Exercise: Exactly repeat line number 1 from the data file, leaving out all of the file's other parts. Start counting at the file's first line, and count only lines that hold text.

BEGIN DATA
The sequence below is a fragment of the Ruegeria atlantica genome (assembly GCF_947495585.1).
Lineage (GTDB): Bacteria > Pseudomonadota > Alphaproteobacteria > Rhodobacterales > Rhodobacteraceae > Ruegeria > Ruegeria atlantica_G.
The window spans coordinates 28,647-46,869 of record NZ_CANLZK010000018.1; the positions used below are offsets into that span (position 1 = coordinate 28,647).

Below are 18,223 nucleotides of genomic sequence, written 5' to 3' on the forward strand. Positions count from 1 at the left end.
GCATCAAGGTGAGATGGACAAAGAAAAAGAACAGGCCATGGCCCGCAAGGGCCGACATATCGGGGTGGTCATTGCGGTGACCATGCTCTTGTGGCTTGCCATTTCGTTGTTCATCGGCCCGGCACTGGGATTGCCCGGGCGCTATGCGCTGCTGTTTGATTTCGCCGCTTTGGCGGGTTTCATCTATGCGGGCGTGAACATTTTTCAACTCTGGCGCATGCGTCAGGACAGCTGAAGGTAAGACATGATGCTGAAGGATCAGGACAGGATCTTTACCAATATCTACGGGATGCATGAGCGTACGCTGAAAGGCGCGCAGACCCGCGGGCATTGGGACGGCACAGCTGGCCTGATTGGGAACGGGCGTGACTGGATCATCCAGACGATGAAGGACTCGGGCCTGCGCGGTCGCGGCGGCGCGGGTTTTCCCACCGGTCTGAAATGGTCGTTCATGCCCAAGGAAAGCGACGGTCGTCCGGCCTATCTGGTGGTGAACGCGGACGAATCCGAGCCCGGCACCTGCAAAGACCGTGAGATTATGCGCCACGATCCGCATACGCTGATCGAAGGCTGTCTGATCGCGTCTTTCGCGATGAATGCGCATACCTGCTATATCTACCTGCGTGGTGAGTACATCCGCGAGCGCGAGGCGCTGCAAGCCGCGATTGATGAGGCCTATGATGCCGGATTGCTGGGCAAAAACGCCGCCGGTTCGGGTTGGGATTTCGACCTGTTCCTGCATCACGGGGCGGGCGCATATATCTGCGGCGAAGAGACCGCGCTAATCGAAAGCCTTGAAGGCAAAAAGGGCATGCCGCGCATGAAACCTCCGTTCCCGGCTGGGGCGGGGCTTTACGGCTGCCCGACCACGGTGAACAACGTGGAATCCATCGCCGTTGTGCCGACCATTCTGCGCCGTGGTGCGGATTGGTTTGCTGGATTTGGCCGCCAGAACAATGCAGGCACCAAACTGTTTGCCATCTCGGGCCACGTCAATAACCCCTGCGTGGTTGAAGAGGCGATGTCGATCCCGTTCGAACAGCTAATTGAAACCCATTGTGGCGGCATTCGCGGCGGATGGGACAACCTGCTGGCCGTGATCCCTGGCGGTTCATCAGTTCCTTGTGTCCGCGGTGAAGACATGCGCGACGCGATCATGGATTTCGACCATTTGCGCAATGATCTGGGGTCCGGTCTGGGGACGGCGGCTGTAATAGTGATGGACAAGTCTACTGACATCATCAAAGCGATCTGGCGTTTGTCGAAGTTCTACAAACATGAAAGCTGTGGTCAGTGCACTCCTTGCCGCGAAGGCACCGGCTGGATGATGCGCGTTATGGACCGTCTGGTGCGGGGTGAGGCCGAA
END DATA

The sequence below is a fragment of the Ruegeria atlantica genome (assembly GCF_947495585.1).